In addition to the insurgents who fight from the hillsides before vanishing into caves in Afghanistan, the U.S. Army has fought an equally elusive and silent enemy here at home: suicide.
Many family members of soldiers returning from their deployment with post-traumatic stress disorder say the stigma associated with seeking psychiatric help has hurt their cause.
Last year marked the fifth consecutive year the Army experienced a record number of suicides in its ranks.
As with thousands of soldiers before them, and thousands more likely to come, Maj. Chris Galloway and Master Sgt. Jim Haus returned home tormented by their experiences at war.
"His behavior was really changing a lot after Afghanistan," Haus' wife, Amanda Cherry-Haus, said. "He was drinking a lot ... he would do all these reckless, endangering things that were obviously PTSD and say, 'No, I don't have a problem.'"
Galloway's wife, Shannon, said, "I was sensing depression and I was sensing probably some PTSD and I talked to him about it, and he was like, 'No, no, no. The Army says I'm fine. I'm fine … You're the crazy one.'"
Chris Galloway, a 36-year-old father of three, did tours in Iraq and Afghanistan. Haus, 40, served in three wars in his 22-year army career.
Both wives said they saw differences when their husbands came back from overseas.
"Something happened to him over there that totally changed him," Shannon Galloway said.
She said her husband, after months on edge in a combat zone, was unable to adjust to the different pressure of life at home. She said their marriage frayed as she pleaded with him to seek help.
"We're the ones that live with them ... and we are there when they wake up at night freaked out because of some dream or because they can't sleep," she said.
She said her husband carried on at work while concealing his struggles. He was afraid that the stigma of mental health treatment could derail a promotion, she said.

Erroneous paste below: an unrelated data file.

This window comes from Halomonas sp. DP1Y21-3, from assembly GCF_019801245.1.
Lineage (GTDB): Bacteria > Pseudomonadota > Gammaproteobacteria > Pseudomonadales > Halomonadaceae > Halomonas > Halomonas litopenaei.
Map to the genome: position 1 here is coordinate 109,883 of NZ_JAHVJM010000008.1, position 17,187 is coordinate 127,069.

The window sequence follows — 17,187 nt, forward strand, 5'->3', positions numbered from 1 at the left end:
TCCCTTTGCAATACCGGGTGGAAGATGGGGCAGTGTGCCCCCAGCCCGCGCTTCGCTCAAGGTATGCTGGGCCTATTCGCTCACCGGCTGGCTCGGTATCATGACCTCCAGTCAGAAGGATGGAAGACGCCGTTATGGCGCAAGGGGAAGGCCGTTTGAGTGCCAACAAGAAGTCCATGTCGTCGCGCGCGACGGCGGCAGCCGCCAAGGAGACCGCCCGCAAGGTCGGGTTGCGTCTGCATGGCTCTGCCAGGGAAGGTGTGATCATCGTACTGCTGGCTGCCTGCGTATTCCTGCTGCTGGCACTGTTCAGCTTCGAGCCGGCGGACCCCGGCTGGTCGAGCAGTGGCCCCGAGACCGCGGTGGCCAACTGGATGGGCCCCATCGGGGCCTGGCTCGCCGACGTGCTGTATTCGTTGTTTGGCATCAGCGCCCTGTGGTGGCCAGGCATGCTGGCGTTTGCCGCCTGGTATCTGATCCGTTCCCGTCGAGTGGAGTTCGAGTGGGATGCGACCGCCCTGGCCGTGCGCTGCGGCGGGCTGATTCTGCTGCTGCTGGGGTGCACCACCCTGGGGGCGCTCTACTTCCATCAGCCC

Galloway said she convinced her husband to attend counseling sessions with her, but it did not last.
"He agreed to go to two sessions with me to my counselor because it was to help me," she said. "I'm like, 'OK, as long as it gets him in.' But after that, he was done."
Cherry-Haus said she watched her husband descend into a similarly dangerous depression. His drinking and infidelity made her think about walking away from the marriage, but she persisted.
"I pushed a lot, all the time, every day. 'You need to get some help. You need to get some help,'" but he fought back, insisting it was not necessary, she said.
One-hundred-sixty active duty soldiers committed suicide last year. The number pales in comparison to the tens of thousands of soldiers. But it was the fifth consecutive yearly record for suicides, despite an unprecedented effort to address the problem.
There were 39 suicides among active-duty Army personnel and 32 among not-on-active-duty personnel in the first quarter of this year, down from the comparable period in 2009 but on pace to end the year roughly equivalent to last year's 160 suicides.
"We have so many opportunities out there for them, but they are not taking advantage because they don't see a need," Brig. Gen. Colleen McGuire of the Army Suicide Prevention Task Force said. "They don't recognize it in themselves.